The losses would haunt Rampage. They'd spur him onward like a Brazilian cattle-prod. Emotion and desire that would build inside the American's fists and heart, gathering and festering, gaining strength, until the rivals met again some years later, in a very different venue, under very different circumstances.
Rampage went on fighting in Pride, winning spectacularly (ask Hirotaka Yokoi) and losing violently (Shogun Rua can tell you about that one) until 2006. Then Rampage, ever the opportunist, tried his hand at something new.
It was perhaps the last great decision of his career.
Enter the Octagon
I can still remember the induction of Rampage Jackson into the ranks of Ultimate Fighting. It was at UFC 67, against Marvin Eastman, and Anderson Silva-my favorite fighter-was going up that night against an overweight Travis Lutter. I remember watching as Rampage approached the cage, a chain swinging round his neck, tattooed and terrifying. I remember as he paused, clenched his fists, and howled to the lights above. I remember Eastman, who'd had an early win over Jackson at a King of the Cage event, pacing in his corner, a huge mound of gleaming muscle and testosterone.
And I remember the referee stepping back and shouting: "Fight!"
It seemed a good portend that Rampage made his debut on this card. Alongside him, future champions Lyoto Machida and Frankie Edgar also had their inaugural UFC fights, both victorious, as well as yet another Pride celebrity, Mirko "Cro-Cop" Filipovic, who also won his fight via TKO in the first round. And the champion, Anderson Silva, another veteran of Pride, submitted jiu-jitsu specialist Travis Lutter by way of triangle choke in the second round.
A pattern Rampage had no trouble following.
He knocked out Eastman at 3:49 of the second round. Afterwards he said it felt good to avenge the loss and that Eastman was a nice guy, but that tonight it was " time for some black on black crime."
A great card, and indeed a good portend.
His next fight was announced to be against Chuck Liddell, the light-heavyweight champion. It was a moment both fighters had been waiting for: Rampage for his title; Liddell for revenge.
They met in the cage at the MGM Grand Garden Arena in Las Vegas, Nevada, on May 26, 2007. I was at this fight, a row or two from ringside, and I was excited. I love going to fights. Professional or amateur, MMA or boxing, there's no comparable feeling to sitting live at a fight. There's an electricity in the air that other sports simply cannot match; the buzz of violence; as if the event is being attended by a choir of invisible, angry spirits. May 26 was no exception. Nobody was sitting down; everybody was cheering and screaming as the lights overhead danced and the music blared and the fighters entered the cage.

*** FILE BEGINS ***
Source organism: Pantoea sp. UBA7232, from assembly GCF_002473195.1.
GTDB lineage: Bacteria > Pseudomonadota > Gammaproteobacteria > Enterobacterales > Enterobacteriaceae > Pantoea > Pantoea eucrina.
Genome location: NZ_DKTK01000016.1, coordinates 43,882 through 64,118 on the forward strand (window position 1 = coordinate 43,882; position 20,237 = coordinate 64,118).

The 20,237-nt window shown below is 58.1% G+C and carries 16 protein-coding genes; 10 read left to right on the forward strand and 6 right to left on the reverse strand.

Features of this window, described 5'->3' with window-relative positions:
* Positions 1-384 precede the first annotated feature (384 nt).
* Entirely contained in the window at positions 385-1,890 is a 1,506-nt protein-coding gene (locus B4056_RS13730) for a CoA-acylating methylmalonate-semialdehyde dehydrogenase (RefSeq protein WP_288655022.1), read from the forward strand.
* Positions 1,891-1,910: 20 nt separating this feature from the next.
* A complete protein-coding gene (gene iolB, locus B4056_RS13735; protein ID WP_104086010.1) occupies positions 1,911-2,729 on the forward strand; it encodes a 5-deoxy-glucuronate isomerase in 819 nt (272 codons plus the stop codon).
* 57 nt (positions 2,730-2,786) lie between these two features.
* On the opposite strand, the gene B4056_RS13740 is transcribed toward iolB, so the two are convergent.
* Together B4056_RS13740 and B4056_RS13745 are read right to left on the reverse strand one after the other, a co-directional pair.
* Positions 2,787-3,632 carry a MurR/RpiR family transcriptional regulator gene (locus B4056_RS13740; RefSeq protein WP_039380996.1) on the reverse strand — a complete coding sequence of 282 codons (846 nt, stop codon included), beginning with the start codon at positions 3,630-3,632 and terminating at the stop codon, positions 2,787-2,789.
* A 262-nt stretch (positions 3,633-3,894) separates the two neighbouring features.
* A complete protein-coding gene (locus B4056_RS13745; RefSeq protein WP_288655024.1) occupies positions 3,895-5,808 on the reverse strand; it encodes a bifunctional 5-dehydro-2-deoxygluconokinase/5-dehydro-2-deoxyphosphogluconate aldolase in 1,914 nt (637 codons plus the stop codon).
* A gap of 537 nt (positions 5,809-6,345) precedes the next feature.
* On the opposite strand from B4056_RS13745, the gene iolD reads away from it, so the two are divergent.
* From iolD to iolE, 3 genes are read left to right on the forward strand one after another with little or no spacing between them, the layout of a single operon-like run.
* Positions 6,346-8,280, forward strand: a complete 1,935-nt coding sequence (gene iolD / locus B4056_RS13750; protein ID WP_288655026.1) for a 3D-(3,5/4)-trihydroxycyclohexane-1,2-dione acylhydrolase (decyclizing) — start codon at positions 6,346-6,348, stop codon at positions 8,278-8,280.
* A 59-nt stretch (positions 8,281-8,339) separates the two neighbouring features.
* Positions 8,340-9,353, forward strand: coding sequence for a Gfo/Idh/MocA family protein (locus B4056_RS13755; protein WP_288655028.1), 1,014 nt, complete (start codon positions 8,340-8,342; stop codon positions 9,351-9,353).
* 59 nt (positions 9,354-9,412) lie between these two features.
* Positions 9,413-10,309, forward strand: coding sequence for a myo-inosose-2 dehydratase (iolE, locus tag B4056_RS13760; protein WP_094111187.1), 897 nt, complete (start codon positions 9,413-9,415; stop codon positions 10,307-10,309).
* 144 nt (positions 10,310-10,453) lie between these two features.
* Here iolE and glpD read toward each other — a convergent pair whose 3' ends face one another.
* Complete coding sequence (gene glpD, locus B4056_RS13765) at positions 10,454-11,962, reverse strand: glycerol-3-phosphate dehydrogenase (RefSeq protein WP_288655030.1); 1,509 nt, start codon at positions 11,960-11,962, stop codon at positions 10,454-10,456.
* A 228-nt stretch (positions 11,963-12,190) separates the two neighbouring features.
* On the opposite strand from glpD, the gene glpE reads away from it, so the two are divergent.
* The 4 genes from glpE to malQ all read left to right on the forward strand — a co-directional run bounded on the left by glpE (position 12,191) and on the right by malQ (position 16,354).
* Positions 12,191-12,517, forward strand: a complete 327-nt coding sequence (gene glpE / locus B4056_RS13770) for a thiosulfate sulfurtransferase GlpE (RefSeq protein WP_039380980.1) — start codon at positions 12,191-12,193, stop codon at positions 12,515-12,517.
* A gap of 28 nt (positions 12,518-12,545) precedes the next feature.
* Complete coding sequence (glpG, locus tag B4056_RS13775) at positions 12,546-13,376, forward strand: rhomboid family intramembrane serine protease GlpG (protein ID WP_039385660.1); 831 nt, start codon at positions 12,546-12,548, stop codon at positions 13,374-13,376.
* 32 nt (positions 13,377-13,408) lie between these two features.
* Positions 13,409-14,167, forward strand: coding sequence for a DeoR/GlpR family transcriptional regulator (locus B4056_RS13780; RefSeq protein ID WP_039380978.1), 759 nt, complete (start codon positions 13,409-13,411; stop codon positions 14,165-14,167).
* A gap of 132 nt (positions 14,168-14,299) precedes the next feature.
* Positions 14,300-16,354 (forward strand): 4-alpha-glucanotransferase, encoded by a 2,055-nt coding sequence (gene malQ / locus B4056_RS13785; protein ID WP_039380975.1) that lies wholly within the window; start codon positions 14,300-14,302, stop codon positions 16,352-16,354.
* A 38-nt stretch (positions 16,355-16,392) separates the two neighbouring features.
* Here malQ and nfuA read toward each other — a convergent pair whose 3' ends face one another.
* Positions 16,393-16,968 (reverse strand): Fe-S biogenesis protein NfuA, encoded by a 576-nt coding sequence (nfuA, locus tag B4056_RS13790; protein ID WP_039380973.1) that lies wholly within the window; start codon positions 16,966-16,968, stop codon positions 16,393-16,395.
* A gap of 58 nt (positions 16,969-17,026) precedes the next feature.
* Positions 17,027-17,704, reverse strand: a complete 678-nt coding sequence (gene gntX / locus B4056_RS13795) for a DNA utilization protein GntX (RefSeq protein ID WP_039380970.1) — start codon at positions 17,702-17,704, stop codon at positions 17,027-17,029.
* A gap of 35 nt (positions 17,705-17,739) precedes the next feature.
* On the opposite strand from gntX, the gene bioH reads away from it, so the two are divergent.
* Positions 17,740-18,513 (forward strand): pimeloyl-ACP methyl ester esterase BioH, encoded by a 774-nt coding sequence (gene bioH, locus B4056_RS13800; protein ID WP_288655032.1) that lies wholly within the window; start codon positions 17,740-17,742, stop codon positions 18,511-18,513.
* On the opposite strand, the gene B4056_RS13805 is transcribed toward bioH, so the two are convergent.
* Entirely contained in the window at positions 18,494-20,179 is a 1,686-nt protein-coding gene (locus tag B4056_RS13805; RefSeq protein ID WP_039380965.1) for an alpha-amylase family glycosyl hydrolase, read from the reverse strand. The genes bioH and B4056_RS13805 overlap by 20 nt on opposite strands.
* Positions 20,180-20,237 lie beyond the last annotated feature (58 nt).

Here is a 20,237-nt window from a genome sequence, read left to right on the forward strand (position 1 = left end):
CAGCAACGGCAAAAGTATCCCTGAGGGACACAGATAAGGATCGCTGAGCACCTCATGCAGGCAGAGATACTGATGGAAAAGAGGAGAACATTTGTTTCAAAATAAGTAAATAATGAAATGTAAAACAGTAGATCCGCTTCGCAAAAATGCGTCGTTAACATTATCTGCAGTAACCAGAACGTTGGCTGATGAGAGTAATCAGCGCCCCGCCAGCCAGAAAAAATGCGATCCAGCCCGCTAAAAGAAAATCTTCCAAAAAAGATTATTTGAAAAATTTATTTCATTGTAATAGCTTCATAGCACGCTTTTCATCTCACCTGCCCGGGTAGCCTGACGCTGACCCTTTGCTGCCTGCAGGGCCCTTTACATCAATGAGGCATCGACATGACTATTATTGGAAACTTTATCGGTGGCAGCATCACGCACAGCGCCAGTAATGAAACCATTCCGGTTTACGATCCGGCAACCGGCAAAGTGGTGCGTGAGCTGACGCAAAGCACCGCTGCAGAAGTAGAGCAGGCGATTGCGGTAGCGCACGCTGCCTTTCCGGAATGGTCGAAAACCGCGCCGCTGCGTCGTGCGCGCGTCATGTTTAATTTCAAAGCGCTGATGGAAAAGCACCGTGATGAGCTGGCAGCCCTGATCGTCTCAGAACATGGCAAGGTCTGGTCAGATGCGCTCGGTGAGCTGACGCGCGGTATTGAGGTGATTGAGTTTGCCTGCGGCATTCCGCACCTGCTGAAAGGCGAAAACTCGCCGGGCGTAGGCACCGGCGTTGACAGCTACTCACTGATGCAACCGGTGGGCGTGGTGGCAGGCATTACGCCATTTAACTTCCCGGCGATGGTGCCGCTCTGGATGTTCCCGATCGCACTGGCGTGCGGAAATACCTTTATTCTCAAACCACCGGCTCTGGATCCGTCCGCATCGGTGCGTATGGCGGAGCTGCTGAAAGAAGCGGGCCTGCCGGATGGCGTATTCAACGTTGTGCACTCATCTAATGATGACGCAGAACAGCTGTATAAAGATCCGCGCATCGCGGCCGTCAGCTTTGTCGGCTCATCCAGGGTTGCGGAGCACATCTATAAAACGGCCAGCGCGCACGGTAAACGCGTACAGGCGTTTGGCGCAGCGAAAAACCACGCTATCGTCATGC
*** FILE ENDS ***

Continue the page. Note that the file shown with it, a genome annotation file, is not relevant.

I was rooting for Liddell. The Iceman was one of the first fighters to attract me to the sport of cage-fighting: a stand-up, knockout extraordinaire with a background in traditional martial arts, someone who used his wrestling abilities to keep the fight off the ground. I was a boxer. I preferred the strikers.
Rampage, as Mars would have it, didn't give one iota about my preferences. Liddell's hands were low and he was moving backwards (never a good idea)-"Raise your hands!" I remember yelling-and at 90-seconds into the first round the challenger floored him. You could hear Liddell go unconscious. It sounded like a shovel smacking a steak. My jaw landed in my hotdog. The stands erupted into roaring adulation.
And Quinton Jackson from Memphis, Tennessee, was the champion of the world.
The Good Times
Rampage, who was already a fight-fan household name, became the new face of the UFC. Everybody was talking about him. And as a status fighter he was given status fights. His first title defense was against Dan Henderson, who was then the light-heavyweight champ of Pride, in a title unification bout. When I heard about this fight I was giddy-it was a fight-fan's dream: a unification bout between Pride and UFC; a fight that would, for all intents and purposes, determine the best fighter in the world. I resolved to watch.
It was a dark September night in 2007, and the fight was being aired on Spike. Watching a championship fight is great; watching it free of charge is better. I was in high spirits as the opening bouts began; it was a card rife with stoppages. I was particularly impressed with Houston Alexander, whom I'd watched earlier that year in Vegas make his debut against Keith Jardine, winning by savage knockout. He repeated his performance, this time against Alessio Sakara.
After two lackluster decision bouts, featuring fighters Michael Bisping, Matt Hamill, Cro-Cop, and Cheik Kongo, it was finally time for the main event. I was on pins and needles.
Overall, it was an okay fight. It wasn't what I'd been hoping for. Both fighters seemed reluctant to really dig in and bang. I remember lying on the floor of my living room, the only light coming from the television, and with every passing round my excitement ebbed. As a viewer, you should never feel the progression of a round, and as the fight went on I found myself counting down the minutes.
Still, a historic fight. A unification of Pride and UFC. An end to the rivalry. And Rampage, at the end of it, emerged victorious. He won a unanimous decision over Henderson, and as I stood and powered off the t.v. I reflected that I'd just watched a man become the undisputed best.
CHECK BACK SOON FOR PART 3 OF THE GUTTERING STORM: THE RISE AND FALL OF RAMPAGE JACKSON